Differential Effects of American Destabilization Policy in Chile in the 1970s and Cuba in the 1990s

3121 Words13 Pages
Differential Effects of American Destabilization Policy in Chile in the 1970s and Cuba in the 1990s Just three years after taking office in 1970, Chile’s military removed the leftist President Salvador Allende from power. In Cuba, nearly forty years after his ascension to power in 1959, Fidel Castro continues to control a communist regime. In Chile in the early 1970s and in Cuba in the early 1990s, the United States exasperated severe economic crises. In addition, the United States attempted to foster political opposition to create ‘coup climates’ to overthrow both leaders. The similarities in these histories end there. Chile’s open, democratic political system allowed the U.S. to polarize the nation, paving the way for Pinochet’s U.S. backed military regime. In Cuba, however, thirty years of tight communist control negated the effectiveness of America’s effort to sow political dissent. This paper explores the impact of explicit American policy to overthrow both leaders, and proposes that divergent political, economic, and military structures contributed to vastly different outcomes. The Nixon administration sought to uphold a “cool but correct” diplomatic stance toward Chile. The fact that Allende was democratically elected forced the Nixon administration to be less explicitly aggressive about their role in Chile, causing them to turn to economics as a primary method for destabilizing the nation. The U.S. sought to “isolate, weaken and destabilize Chile until the country was ungovernable” in order to create a ‘coup climate.’ Essentially, the U.S. began a long term strategy to destabilize the Chilean government economically, politically, and militarily, looking to exploit all possible weaknesses. Chile wa... ... middle of paper ... ...ly. vol114 no3 (Fall 1999): 387-408. Kornbluh, Peter. The Pinochet File: A Declassified Dossier on Atrocity and Accountability. New York: The New Press, 2003. LeoGrande, William and Julie Thomas. “Cuba’s Quest for Economic Independence.” Journal of Latin American Studies. vol 34: 342-363. Oppenheim, Lois Hecht. Politics in Chile: Democracy, Authoritarianism, and the Search for Development. 2nd ed. Boulder, Colo.: Westview Press, 1999. Otero, Gerardo and Janice O’Bryan. “Cuba in Transition? The Civil Sphere’s Challenge to the Castro Regime.” Latin American Politics and Society. vol44 i4: 29-57. Pérez-Stable, Marifeli. The Cuban Revolution: Origins, Course, and Legacy, 2nd ed. New York: Oxford University Press, 1999. Valenzuela, Arturo. The Breakdown of Democratic Regimes: Chile. Baltimore: Johns Hopkins University Press, 1978.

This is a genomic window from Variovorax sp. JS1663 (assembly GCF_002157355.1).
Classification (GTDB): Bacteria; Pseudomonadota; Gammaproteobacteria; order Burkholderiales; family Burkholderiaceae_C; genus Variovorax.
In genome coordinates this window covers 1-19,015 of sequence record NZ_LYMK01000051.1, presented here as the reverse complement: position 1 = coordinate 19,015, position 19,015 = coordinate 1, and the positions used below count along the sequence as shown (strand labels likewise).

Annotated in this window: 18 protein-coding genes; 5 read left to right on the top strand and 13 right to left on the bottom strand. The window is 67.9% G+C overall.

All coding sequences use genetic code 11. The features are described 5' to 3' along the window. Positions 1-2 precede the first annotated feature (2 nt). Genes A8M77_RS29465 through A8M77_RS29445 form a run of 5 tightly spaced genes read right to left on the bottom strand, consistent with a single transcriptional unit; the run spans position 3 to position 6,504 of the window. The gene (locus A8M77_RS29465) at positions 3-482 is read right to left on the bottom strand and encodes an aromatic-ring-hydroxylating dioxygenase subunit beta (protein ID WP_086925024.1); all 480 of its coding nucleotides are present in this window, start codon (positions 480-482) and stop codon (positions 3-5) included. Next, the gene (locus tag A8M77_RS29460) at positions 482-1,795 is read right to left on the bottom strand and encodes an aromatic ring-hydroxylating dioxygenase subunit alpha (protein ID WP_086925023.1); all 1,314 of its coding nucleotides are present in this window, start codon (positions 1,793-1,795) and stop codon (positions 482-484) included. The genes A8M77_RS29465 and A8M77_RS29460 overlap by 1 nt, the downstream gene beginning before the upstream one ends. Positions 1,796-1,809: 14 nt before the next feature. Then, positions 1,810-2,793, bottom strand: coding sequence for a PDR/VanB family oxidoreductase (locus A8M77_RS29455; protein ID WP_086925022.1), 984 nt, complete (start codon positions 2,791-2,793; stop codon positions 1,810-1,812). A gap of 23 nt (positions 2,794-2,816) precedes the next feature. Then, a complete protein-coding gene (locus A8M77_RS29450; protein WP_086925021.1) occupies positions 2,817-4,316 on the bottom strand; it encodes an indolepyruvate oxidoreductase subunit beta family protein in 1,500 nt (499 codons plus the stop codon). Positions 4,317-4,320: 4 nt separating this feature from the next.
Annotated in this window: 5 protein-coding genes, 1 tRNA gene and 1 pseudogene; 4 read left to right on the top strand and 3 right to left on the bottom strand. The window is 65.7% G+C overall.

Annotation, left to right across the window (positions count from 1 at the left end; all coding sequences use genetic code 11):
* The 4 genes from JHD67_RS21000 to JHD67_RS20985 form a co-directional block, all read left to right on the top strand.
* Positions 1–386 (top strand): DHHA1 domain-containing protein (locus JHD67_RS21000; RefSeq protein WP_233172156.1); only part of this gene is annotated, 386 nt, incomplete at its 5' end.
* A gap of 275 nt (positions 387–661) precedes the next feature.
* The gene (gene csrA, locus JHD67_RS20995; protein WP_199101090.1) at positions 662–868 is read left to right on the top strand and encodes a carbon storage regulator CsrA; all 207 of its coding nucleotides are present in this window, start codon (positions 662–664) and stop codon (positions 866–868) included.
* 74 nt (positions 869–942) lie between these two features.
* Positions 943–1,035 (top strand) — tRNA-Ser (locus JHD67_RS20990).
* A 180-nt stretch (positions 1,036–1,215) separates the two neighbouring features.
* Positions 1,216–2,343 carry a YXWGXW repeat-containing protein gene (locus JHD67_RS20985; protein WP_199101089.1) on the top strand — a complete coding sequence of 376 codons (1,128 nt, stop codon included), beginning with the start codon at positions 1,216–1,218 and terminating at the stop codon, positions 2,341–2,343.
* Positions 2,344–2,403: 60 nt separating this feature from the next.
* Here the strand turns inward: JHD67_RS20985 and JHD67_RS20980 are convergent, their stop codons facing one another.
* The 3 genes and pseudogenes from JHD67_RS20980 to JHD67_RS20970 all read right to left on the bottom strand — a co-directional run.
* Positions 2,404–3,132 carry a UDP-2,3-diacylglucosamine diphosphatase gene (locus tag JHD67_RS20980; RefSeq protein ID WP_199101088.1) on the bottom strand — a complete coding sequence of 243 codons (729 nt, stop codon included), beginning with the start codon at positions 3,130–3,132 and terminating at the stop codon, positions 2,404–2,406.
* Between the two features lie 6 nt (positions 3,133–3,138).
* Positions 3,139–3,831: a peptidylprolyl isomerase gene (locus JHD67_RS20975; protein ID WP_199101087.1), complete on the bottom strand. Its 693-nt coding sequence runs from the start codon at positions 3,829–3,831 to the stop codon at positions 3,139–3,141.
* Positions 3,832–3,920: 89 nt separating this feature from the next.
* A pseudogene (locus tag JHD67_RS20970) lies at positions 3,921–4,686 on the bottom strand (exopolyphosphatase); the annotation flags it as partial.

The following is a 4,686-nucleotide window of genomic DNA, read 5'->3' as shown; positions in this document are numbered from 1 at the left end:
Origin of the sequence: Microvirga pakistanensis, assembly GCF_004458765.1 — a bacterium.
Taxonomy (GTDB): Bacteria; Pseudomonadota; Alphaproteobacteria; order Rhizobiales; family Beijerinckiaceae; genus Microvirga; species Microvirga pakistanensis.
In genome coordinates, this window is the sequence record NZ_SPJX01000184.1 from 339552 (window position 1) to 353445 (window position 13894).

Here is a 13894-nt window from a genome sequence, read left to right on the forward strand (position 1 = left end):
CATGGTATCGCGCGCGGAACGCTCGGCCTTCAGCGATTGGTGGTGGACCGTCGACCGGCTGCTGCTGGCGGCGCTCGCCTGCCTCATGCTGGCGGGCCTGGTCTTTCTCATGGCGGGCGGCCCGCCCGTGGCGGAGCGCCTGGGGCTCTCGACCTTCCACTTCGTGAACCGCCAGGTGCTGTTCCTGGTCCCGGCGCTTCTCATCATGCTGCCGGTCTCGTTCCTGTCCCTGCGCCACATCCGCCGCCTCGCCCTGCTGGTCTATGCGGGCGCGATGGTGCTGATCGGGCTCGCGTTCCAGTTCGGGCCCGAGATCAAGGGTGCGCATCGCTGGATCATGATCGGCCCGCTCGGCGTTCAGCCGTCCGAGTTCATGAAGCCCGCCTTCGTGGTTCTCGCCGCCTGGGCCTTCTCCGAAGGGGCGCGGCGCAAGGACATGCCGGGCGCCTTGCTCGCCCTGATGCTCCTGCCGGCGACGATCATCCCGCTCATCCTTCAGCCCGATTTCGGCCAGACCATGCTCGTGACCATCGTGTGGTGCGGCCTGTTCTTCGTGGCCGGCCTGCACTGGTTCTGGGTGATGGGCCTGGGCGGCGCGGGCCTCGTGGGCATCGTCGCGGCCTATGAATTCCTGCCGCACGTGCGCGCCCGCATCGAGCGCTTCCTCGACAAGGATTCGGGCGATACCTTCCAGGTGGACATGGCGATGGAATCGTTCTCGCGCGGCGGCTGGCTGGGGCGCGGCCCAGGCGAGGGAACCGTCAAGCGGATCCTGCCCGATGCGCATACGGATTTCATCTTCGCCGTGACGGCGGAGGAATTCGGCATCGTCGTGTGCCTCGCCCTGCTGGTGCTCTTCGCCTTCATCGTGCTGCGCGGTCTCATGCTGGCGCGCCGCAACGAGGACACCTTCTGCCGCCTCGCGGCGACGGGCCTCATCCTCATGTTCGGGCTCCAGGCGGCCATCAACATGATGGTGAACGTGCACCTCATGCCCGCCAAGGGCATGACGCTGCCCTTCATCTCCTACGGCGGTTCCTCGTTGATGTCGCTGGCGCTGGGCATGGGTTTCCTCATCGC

More about Differential Effects of American Destabilization Policy in Chile in the 1970s and Cuba in the 1990s

      Open Document